There are many tactics, easily implemented, that can help in the fight against vermin, pest, rodent, and insect infiltration in restaurant kitchens everywhere.  Pests pick up, track, and deposit germs and bacteria everywhere.  They are a source of many food borne illnesses, a scourge that is on the rise according to the Centers for Disease Control and Prevention.

No matter the level of diligence, there’s always room for improvement.  Here are just a few questions that every food service business should be asking as they review conditions at their facility.  Monthly pest control services coupled with a PFE verification to alert the public that they are a safe, “dine with peace of mind” choice are positive components in the “big picture” of any restaurant’s profile. __________________________________________________________________________________

8.  Are food products ingredients such as flour, sugar, corn starch and salt being stored in sealed containers?

7.  How often do we wash garbage cans and do we use liners in our cans?  Garbage cans are a haven for germs, bacteria, rodent, pest, and insect infestation.

6.  How does the exterior of the building look?  A rat can access the interior through an opening the size of a quarter.  Cockroaches slip in through cracks that are only 1/16th of an inch.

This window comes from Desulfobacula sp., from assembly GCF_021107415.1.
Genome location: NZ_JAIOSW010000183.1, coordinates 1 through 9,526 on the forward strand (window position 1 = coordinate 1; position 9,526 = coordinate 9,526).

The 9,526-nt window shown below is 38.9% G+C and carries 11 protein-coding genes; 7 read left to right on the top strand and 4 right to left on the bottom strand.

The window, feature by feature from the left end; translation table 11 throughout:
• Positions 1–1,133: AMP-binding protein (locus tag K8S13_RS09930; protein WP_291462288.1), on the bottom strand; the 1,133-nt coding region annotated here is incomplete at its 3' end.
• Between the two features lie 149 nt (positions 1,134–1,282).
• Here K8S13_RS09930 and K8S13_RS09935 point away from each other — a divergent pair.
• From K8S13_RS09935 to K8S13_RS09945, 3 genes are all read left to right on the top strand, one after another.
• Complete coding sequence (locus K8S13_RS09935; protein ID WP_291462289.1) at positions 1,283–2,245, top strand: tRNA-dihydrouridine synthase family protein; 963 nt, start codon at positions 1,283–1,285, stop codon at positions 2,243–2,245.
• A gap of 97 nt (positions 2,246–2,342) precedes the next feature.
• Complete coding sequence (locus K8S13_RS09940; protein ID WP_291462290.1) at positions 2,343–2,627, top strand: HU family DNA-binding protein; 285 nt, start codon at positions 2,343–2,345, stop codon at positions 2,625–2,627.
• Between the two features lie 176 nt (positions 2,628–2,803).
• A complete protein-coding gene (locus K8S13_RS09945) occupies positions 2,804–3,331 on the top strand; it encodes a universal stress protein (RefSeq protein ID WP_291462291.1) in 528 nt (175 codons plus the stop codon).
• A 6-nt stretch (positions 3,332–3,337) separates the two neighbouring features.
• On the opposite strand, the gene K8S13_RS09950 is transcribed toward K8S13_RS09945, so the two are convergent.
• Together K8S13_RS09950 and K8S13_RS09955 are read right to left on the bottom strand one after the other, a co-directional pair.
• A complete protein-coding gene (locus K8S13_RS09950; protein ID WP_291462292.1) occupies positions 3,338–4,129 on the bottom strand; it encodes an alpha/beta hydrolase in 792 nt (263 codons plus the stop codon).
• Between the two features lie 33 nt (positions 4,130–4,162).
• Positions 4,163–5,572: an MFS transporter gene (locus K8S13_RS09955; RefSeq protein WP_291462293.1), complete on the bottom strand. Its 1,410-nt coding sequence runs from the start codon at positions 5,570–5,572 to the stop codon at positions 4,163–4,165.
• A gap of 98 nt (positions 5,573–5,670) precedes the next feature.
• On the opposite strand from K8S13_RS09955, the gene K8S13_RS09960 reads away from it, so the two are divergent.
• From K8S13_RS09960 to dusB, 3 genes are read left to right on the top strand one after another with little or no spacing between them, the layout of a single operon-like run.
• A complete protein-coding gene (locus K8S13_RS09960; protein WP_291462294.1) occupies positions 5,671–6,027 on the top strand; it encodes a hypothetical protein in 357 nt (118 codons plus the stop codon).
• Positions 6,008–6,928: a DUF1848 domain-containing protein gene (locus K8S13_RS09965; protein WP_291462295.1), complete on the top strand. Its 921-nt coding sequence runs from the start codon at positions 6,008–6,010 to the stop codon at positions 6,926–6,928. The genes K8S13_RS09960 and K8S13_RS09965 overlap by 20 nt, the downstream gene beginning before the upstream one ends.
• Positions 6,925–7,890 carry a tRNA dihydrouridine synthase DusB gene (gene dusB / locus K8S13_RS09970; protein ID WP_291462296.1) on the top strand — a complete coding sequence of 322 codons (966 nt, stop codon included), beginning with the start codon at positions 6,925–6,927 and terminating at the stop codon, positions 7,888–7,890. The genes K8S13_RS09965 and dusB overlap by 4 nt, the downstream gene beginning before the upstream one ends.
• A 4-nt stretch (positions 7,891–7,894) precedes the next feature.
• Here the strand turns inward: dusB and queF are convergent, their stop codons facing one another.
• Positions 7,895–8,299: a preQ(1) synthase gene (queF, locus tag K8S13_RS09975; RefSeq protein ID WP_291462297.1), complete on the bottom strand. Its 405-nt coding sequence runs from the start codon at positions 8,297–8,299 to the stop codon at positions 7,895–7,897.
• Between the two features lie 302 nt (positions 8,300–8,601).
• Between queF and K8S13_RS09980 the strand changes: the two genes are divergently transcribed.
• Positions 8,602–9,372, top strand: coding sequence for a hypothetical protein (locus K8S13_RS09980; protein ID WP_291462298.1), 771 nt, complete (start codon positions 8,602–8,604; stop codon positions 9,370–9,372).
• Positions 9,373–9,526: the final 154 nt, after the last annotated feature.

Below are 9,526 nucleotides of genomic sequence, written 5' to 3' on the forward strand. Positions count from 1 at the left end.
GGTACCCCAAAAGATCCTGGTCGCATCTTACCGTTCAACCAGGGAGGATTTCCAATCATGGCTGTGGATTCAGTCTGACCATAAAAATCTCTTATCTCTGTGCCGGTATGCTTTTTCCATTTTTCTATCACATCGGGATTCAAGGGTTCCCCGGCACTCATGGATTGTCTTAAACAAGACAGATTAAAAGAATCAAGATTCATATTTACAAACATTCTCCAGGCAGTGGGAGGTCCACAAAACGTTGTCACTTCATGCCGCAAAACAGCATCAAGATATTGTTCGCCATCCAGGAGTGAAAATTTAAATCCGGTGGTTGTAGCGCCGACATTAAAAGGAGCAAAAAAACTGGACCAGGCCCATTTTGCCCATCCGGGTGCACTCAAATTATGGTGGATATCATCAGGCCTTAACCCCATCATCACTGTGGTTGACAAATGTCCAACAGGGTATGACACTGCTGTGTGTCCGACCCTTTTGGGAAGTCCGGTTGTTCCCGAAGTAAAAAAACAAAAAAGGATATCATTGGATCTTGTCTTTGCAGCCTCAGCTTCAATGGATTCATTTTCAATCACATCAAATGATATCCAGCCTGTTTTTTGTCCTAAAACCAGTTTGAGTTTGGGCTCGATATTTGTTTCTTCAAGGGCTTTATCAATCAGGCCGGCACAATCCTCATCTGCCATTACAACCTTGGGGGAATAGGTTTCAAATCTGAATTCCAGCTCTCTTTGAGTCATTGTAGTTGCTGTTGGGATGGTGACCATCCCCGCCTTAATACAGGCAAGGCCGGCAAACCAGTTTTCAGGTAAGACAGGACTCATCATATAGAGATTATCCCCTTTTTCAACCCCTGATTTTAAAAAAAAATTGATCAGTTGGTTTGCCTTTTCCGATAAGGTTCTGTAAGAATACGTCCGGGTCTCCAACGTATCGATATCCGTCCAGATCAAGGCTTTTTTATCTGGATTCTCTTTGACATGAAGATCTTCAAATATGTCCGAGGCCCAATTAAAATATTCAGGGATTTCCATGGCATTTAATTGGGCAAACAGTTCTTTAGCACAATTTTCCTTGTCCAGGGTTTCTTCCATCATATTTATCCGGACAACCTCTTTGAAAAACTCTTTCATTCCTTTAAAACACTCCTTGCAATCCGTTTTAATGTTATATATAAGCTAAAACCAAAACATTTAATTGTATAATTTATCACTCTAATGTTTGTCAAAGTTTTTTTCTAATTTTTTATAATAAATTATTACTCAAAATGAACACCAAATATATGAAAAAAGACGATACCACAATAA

5.  Do I have #16 mesh window screens with intact weather stripping installed in every window?

4.  Are doors, loading docks, or other points of entry being left open? Door sweeps and automatic doors may be part of the solution.

3.  Are the exterior lights attracting more insects and pests for us to contend with?

2.  Does a licensed exterminator provide services to our establishment?  How often? (Monthly treatment is necessary to keep vermin and pest infiltration at bay.)

 And the number ONE question that responsible restaurant owners should be asking themselves…

1.  Are we a PFE-verified restaurant?  And, if not, why?


Posted in: food safety, food safety, restaurant owners, Uncategorized